[¶31] The county court had jurisdiction over the property, the executor's deed transferred the entire property including the minerals to Gilbert Rohde, and the amended executor's deed was void. We conclude the Rohde heirs own the mineral interests and the district court did not err in granting summary judgment in favor of the Rohde heirs.
[¶32] The Nasset heirs argue the district court erred in granting Lakeside's motion for summary judgment and dismissing their breach of fiduciary duty claim against Lakeside. They contend their claim was not barred by the statute of limitations.
[¶33] The district court granted summary judgment, concluding the breach of fiduciary duty claim was barred by the statute of limitations under either N.D.C.C. § 30-24-13 (1960) or N.D.C.C. § 30.1-21-05. The court said it was not clear that the six-month statute of limitations in N.D.C.C. § 30.1-21-05 applies because it was enacted in 1973, but if it does apply there must be some form of misrepresentation or inadequate disclosure to toll the statute of limitations, none of the evidence submitted showed Lakeside made a misrepresentation or inadequate disclosure, and the evidence showed Lakeside made a good faith effort to correct mistakes. The court said the claim was also barred by the three-year statute of limitations under N.D.C.C. § 30-24-13 (1960) because Lakeside and the county court's actions put the heirs on notice as to the reservation of the mineral interests and triggered the statute of limitations.
[¶34] Section 30.1-21-05, N.D.C.C., enacted in 1973, provides limitations on proceedings against personal representatives, and states:
Unless previously barred by adjudication and except as provided in the closing statement, the rights of successors and of creditors whose claims have not otherwise been barred against the personal representative for breach of fiduciary duty are barred unless a proceeding to assert the same is commenced within six months after the filing of the closing statement. The rights thus barred do not include rights to recover from a personal representative for fraud, misrepresentation, or inadequate disclosure related to the settlement of the decedent's estate.
[¶35] In 2012, the Nasset heirs sued Lakeside, the executor of Olaf Nasset's estate, for breach of fiduciary duty seeking damages. They alleged Lakeside failed to act reasonably for the benefit of the heirs and it breached its fiduciary duty by executing the executor's deed to Gilbert Rohde that failed to properly reserve one-half of the mineral interests of the property. A final decree of distribution for the Olaf Nasset estate was filed in August 1962. The Nasset heirs did not commence their action claiming Lakeside breached its fiduciary duty within six months after the filing of the closing statement.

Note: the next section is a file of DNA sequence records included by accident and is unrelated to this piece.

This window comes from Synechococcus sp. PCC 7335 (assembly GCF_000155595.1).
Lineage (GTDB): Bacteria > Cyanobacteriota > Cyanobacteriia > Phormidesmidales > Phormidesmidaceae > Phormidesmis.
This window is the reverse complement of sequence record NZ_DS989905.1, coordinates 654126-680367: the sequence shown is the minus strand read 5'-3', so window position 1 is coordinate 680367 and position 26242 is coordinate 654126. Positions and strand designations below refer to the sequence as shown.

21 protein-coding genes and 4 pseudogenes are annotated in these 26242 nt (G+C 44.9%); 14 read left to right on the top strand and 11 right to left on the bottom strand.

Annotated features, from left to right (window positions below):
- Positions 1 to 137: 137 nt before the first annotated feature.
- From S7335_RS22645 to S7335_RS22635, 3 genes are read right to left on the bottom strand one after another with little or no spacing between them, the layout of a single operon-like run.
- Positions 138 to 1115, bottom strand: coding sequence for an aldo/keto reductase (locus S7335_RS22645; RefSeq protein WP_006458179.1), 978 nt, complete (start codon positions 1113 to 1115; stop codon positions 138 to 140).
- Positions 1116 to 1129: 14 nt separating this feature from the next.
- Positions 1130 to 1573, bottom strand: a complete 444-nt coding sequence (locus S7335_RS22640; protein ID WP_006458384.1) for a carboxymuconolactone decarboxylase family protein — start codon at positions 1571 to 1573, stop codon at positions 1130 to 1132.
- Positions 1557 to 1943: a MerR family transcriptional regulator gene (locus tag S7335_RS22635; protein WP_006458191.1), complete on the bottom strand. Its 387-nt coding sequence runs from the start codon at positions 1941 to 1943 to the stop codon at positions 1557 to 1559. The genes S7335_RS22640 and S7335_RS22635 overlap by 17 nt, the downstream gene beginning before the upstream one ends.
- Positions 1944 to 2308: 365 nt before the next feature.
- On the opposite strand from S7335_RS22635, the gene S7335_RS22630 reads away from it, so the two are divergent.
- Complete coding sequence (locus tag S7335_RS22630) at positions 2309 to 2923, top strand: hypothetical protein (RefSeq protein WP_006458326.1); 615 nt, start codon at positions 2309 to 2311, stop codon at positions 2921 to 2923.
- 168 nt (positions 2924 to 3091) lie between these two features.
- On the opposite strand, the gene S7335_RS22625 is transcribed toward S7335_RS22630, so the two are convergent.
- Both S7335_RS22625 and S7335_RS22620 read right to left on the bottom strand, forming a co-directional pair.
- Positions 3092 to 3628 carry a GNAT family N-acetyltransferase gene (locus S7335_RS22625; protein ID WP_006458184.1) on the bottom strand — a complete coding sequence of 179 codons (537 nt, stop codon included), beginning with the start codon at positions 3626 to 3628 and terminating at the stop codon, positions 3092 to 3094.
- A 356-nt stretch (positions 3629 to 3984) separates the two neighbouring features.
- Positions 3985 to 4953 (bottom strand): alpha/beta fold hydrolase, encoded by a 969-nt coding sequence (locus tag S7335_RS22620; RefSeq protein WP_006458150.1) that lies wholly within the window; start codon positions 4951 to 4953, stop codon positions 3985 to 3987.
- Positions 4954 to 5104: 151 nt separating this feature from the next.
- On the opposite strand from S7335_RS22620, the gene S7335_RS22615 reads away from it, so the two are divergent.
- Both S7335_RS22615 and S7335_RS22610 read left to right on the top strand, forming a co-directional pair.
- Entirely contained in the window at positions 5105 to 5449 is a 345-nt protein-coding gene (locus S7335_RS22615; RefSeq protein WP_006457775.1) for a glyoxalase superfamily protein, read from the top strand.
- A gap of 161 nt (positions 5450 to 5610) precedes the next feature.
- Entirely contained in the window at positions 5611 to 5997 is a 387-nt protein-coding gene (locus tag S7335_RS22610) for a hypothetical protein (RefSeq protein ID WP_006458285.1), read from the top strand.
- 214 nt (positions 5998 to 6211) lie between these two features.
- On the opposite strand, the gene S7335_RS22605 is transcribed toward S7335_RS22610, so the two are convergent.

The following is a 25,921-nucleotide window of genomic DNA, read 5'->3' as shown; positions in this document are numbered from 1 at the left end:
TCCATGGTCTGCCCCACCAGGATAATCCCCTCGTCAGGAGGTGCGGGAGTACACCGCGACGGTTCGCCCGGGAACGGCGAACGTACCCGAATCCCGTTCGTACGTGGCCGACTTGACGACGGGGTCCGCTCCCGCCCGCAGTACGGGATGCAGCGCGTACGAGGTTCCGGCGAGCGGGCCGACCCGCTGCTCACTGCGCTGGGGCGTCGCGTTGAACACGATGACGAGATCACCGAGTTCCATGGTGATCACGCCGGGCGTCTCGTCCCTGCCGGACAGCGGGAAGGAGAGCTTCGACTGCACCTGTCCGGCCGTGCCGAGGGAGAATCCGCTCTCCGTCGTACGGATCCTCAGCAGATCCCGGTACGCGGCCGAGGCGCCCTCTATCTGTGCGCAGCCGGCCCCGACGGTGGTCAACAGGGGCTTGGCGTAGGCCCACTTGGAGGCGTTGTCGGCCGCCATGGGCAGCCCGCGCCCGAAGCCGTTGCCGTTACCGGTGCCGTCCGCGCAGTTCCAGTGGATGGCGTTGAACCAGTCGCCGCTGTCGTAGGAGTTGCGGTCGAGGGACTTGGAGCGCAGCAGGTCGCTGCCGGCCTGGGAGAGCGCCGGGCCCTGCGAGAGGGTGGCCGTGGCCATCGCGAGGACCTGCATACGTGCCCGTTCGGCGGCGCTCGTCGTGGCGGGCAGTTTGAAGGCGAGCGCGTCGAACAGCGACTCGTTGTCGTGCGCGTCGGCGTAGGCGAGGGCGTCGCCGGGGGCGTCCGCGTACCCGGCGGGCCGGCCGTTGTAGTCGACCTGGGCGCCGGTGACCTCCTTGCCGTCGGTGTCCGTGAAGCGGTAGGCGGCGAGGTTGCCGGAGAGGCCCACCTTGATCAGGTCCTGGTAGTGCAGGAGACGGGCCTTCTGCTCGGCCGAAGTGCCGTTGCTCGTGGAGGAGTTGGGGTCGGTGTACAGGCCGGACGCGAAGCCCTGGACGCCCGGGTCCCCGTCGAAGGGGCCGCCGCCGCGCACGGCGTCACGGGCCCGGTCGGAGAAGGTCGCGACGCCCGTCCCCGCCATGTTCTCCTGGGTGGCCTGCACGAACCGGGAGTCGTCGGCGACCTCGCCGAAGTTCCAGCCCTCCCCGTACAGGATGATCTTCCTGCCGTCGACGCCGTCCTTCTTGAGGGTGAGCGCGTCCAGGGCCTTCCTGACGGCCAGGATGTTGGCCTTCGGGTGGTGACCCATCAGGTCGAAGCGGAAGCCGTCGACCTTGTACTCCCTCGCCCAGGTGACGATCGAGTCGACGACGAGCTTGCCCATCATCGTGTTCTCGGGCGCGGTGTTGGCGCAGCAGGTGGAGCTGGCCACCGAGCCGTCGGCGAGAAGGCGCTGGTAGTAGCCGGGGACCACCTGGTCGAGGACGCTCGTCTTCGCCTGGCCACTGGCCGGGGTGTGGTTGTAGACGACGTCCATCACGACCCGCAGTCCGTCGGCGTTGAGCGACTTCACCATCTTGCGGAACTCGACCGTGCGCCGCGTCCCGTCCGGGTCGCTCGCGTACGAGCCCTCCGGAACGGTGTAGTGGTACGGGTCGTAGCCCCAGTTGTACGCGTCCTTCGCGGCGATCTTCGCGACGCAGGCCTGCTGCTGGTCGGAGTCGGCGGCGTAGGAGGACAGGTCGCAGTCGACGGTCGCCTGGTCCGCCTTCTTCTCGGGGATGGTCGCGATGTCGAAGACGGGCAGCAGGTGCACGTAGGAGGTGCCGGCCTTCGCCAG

[¶36] Although the district court questioned whether N.D.C.C. § 30.1-21-05 applies because the statute was enacted in 1973 after the alleged wrongful acts occurred in this case, the Nasset heirs do not raise that issue on appeal. Rather, they argue the limitations period did not start to run until they learned Lakeside misrepresented or failed to adequately disclose information relating to reservation of the mineral interests. The Nasset heirs argue N.D.C.C. § 30.1-21-05 does not preclude their action because there are no limitations on claims of fraud, misrepresentation, or inadequate disclosure and Lakeside misrepresented or failed to adequately disclose information related to reserving the minerals. They contend Lakeside was aware or should have been aware the heirs intended to retain the interest in the minerals, the heirs were led to believe Lakeside correctly retained the interest, the heirs relied on that information, and the heirs were unaware that there may be an issue with their ownership of the minerals until just prior to bringing the action as a result of Lakeside's misrepresentation or inadequate disclosure. They contend Lakeside's misrepresentations or inadequate disclosures prevented the original heirs from bringing a claim years ago when they were still alive.
[¶37] The original heirs were parties to the probate proceeding, and the Nasset heirs bringing this action claim their interests in the property through these original heirs. The petition to sell the property listed the names of the original heirs and the order authorizing the sale stated there was satisfactory proof of service as required by law and no person interested in the estate objected to the sale. A July 13, 1962 final decree of distribution stated notice of the application of the final decree was given or waived pursuant to law. The final decree stated each of the five named heirs received one-fifth of the personal property, which included $20,814.37. The decree did not list any other property. An amended final decree of distribution dated August 10, 1962, states due notice of the application for the decree was given or waived. The amended decree included the same property as the final decree but also included the distribution of the mineral interests. Furthermore, even if the original heirs did not have actual notice of the proceedings related to the sale of the property, the executor's deed and amended executor's deed were both recorded and the probate documents were filed in the county court and in the office of the register of deeds. Recording the deeds gave the heirs constructive notice of potential problems. See Brand, 65 N.W.2d at 461. The Nasset heirs’ claims are based on these documents.
[¶38] Viewing the evidence in the light most favorable to the Nasset heirs, the court correctly determined that there was no evidence of misrepresentation or inadequate disclosure and that Lakeside and the county court's actions put the heirs on notice about potential issues with the reservation and triggered the statute of limitations. The statute of limitations under N.D.C.C. § 30.1-21-05 expired and precluded the Nasset heirs’ claim against Lakeside. The court properly granted summary judgment on the breach of fiduciary duty claim.
[¶39] We have consider the parties’ remaining issues and arguments and conclude they are either without merit or unnecessary to our decision. We affirm the judgment.
VandeWalle, Chief Justice.
[¶40] Gerald W. VandeWalle, C.J. Jon J. Jensen Dale V. Sandstrom, S.J. Daniel J. Crothers Jerod E. Tufte[¶41] The Honorable Dale V. Sandstrom, S.J., sitting in place of McEvers, J., disqualified.